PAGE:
Growing crude oil output will represent a large part of those additional Permian volumes, as Pioneer forecasts its Permian crude production will rise to 203,000-213,000 bpd this year from 181,000 bpd in 2018. At the midpoint, that is equal to 12% total Permian production growth and 17% Permian oil production growth. Note that due to divestments, its 2019 performance won't be directly comparable to its 2018 performance. The company expects to produce a modest amount from its Eagle Ford asset this year (Q1 2019 guidance calls for 13,750 BOE/d), only 24% of which will be represented by oil making that asset only meaningful on the margins.

At current commodity prices and factoring in its hedging program, Pioneer expects to generate $3.2 billion in operating cash flow this year, roughly flat with 2018 levels. That guidance assumes WTI averages $53 and Henry Hub averages $3 this year. I will caution that operating cash flow guidance is just guidance, capricious oil markets have the final say when it comes to upstream financial performance in light of North American natural gas prices remaining subdued.

Modest outspend

It appears Pioneer will run a modest outspend in 2019 as expected capital expenditures of $3.3 billion plus $0.1 billion in expected dividend payments would exceed forecasted operating cash flow. A projected outspend of $0.2 billion isn't horrible but that isn't great either, oil & gas companies need to start generating free cash flow if the space ever wants to attract the interest of Wall Street again. In the event WTI climbs significantly higher, for instance back to $60, Pioneer would likely be in free cash flow territory and management would be wise to keep capex contained.

The firm has a great balance sheet as it exited 2018 with $2.6 billion in current assets (including $1.3 billion in cash and short-term investments) versus $1.8 billion in current liabilities (no short-term debt maturities). With a long-term debt load of $2.3 billion, Pioneer's net debt load of $1.0 billion is quite tame. There is a very good chance Pioneer's remaining Eagle Ford position will be sold off within the next few years based on its past divestment activity, which will front-load cash flow from that asset in the form of cash on hand. As an aside, as Pioneer's Permian division is its most lucrative, shedding non-core assets will bolster its financial performance on a per BOE produced basis.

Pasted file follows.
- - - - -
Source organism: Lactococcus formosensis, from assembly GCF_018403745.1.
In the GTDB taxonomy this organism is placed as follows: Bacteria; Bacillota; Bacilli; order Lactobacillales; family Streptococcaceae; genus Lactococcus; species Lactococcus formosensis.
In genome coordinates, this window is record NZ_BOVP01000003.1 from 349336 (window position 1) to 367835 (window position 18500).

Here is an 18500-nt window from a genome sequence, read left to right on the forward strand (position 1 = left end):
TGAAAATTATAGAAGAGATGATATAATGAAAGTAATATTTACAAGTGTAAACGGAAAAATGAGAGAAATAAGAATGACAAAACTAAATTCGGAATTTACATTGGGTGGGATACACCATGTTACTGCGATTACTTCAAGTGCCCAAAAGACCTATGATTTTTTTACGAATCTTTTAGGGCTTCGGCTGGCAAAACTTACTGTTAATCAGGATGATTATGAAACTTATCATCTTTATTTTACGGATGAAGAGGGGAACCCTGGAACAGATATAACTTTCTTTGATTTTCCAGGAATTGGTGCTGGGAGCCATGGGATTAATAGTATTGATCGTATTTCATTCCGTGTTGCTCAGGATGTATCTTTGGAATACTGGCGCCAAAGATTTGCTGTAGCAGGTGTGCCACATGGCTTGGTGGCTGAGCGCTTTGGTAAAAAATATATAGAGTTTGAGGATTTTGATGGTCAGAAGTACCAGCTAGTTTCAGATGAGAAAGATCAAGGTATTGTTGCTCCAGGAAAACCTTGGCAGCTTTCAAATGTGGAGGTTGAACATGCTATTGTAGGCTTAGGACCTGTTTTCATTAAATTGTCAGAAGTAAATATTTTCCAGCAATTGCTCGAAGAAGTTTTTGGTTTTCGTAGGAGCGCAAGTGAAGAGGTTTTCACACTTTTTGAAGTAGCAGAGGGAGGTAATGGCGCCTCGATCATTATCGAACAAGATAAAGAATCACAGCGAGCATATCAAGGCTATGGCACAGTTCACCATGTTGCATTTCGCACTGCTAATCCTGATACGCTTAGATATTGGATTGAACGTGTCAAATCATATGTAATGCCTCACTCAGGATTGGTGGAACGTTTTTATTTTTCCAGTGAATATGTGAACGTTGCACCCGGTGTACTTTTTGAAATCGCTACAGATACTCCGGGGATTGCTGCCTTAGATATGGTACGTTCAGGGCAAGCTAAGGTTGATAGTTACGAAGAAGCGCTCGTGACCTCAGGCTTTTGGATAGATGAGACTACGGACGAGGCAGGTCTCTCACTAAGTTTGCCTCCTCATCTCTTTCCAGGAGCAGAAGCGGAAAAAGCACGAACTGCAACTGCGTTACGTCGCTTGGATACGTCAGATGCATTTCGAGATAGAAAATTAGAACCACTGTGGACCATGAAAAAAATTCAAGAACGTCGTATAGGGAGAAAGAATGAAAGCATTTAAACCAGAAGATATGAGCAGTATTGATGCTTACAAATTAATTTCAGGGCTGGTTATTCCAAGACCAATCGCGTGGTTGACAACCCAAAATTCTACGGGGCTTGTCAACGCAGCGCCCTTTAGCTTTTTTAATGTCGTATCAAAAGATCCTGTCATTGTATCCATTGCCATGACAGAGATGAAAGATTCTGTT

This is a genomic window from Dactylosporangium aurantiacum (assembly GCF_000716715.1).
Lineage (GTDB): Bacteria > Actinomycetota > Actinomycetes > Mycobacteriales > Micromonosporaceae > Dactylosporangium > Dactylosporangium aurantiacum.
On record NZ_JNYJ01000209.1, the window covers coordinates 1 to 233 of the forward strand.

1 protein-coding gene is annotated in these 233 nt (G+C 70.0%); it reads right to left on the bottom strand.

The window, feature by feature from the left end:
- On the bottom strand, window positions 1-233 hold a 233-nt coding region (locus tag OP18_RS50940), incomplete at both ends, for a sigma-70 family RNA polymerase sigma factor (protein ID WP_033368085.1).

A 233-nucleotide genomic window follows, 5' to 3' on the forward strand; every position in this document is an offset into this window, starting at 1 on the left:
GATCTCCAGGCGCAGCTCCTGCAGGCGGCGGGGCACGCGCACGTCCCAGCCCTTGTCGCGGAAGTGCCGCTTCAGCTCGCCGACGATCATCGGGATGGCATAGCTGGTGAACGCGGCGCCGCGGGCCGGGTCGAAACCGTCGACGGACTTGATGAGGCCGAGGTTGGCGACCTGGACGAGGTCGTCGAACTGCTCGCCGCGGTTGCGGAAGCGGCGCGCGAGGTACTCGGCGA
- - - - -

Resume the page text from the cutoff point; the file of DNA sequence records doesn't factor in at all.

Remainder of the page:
Final thoughts

Pioneer Natural Resources proved it could be very profitable in a $60s WTI world, but now that the futures curve is back down in the $50s for 2019, management is making the right call by scaling back. Arguably, it would behoove Pioneer Natural Resources to scale back even further in order to achieve cash flow neutrality, but it is likely management wants to maintain operational readiness due to the firm expecting a rebound in oil prices. In other words, Pioneer Natural Resources' 2019 capex budget is likely a bet WTI will climb up closer to $60 by the middle of the year.

Management is trying to communicate to the market that PXD shares are undervalued (seen through recent share repurchases) and that the firm is highly confident in its cash flow generating abilities (seen through recent dividend increases). We will see how Wall Street reacts over the next couple of weeks as Pioneer Natural Resources starts off a new year. Thanks for reading.

Disclosure: I/we have no positions in any stocks mentioned, and no plans to initiate any positions within the next 72 hours. I wrote this article myself, and it expresses my own opinions. I am not receiving compensation for it (other than from Seeking Alpha). I have no business relationship with any company whose stock is mentioned in this article.